Wednesday, December 26, 2007

Away for a bit

Having a holy holiday until Jan 7.


Blessings upon y'all.

HJMW

Tuesday, December 25, 2007

Friday, December 21, 2007

Hey, I've got an idea! Why don't we shut down all the trains in Britain for Christmas?

Well, someone thought it was a good idea, apparently.

Still, I've taken a few trains lately, and can't recommend anything better calculated to turn holiday spirit into a murderous frenzy.


"Why can't we have trains at Christmas?"

Leslie Plommer
Thursday December 20, 2007
The Guardian

For new arrivals to these shores, Britain presents many learning opportunities. The festive season is no exception. There is no point, for instance, in trying to act on our railway companies' annual exhortations to book early for "Christmas services". Similarly, anybody who foresees "Christmas rail travel" betokening a trip from A to B on a train, is about to discover the "replacement bus service".
Christmas Day service is, in a word, zero. And Boxing Day, next-to-zero. Indeed, so eroded has the timetable become across the whole festive season that Britons now accept this as normal. But why? Can we not have proper railways that carry us around the country seeing (and crucially, fleeing) our loved ones at Christmas?



Travel chaos as 18m hit the roads for Christmas getaway - and airports face strike action

Britain is in danger of grinding to a halt as severe traffic jams, railway closures and airport strikes threaten to scupper the Christmas getaway.

The great getaway begins today, with 18million taking to the roads as they prepare to spend Christmas with loved ones. However it is expected to lead to heavy congestion.

Railway engineering work over the next ten days will force the closure of two of the country's major lines.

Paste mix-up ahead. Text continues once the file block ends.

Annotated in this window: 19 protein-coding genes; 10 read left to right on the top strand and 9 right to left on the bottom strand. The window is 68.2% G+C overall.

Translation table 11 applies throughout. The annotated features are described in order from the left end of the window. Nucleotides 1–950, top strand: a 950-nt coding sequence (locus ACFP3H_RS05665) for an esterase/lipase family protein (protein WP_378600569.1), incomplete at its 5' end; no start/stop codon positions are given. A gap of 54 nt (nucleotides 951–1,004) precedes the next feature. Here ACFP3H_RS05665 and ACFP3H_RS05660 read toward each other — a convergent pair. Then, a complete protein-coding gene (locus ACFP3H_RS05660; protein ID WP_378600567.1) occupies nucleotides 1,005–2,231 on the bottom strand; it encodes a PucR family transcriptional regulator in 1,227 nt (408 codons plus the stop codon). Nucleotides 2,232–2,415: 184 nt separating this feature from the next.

Hey! I think I went to that school

Photobucket

It could be worse



we could live in a country where this young man is bound to become Prime Minister in the near future.

Canada: it just parodies itself.

Did you know that "Toronto is the most multicultural city in the world"? And that Justin thinks that's a good thing?

He's also "passionate about the environment".

But wait, there's more:

While Quebec is being torn by its public hearings on the "reasonable accommodation" of immigrants, he said mere "tolerance" isn't enough any more. "We need to say, `I accept, I respect, I open my arms and my heart to you and I know that together, diversity is our greatest strength.'"
Actually, it clearly isn't and never will be. But what can you say? He's a liberal. All they can do is spout the very hottest ideas from 20 years ago, over and over again.

What. A. Dimwit. My resume is more impressive than this guy's.

And he may just become Prime Minister someday.

Because Canadians really are that shallow.


I sent a note to Kathy saying that on the long and growing list of things I am going to do when put in charge of everything is start re-education camps and among the first in line to go to them will be anyone who said in the public press that he is "passionate about the environment."

Conditions in the camp will be...

primitive.

Wednesday, December 19, 2007

You Didn't Hear it Here First

"Pretty soon if this keeps up, at the current rate of Price Family Growth, at least one in three US citizens will be a Price," an anti-Price advocacy group told HilaryNews.com.

"It's a demographic disaster waiting to happen," said a spokesman for SGMTTC (Stop the Growth of Mad Traditional Catholics).

Thoughtcrime of the day: Things were better when Britannia ruled the waves.

When all those bitter little leftists gripe about the US being the world's policeman, what they frequently seem to forget is that the world really needs one. There needs to be someone out there telling the savages, no, it's not OK to kill, rape and steal, enslave whole nations and generally be insufferable bullies.

What I recall from my time in the hippie world was that, as children, the kids who liked to bully and menace everyone, not the teachers, were really the ones who ruled the roost. The weird theories that ruled our dumb hippie parents' and teachers' brains asserted the glowing goodness of all mankind if only he were freed of the constraints of rules, laws and religious prohibitions.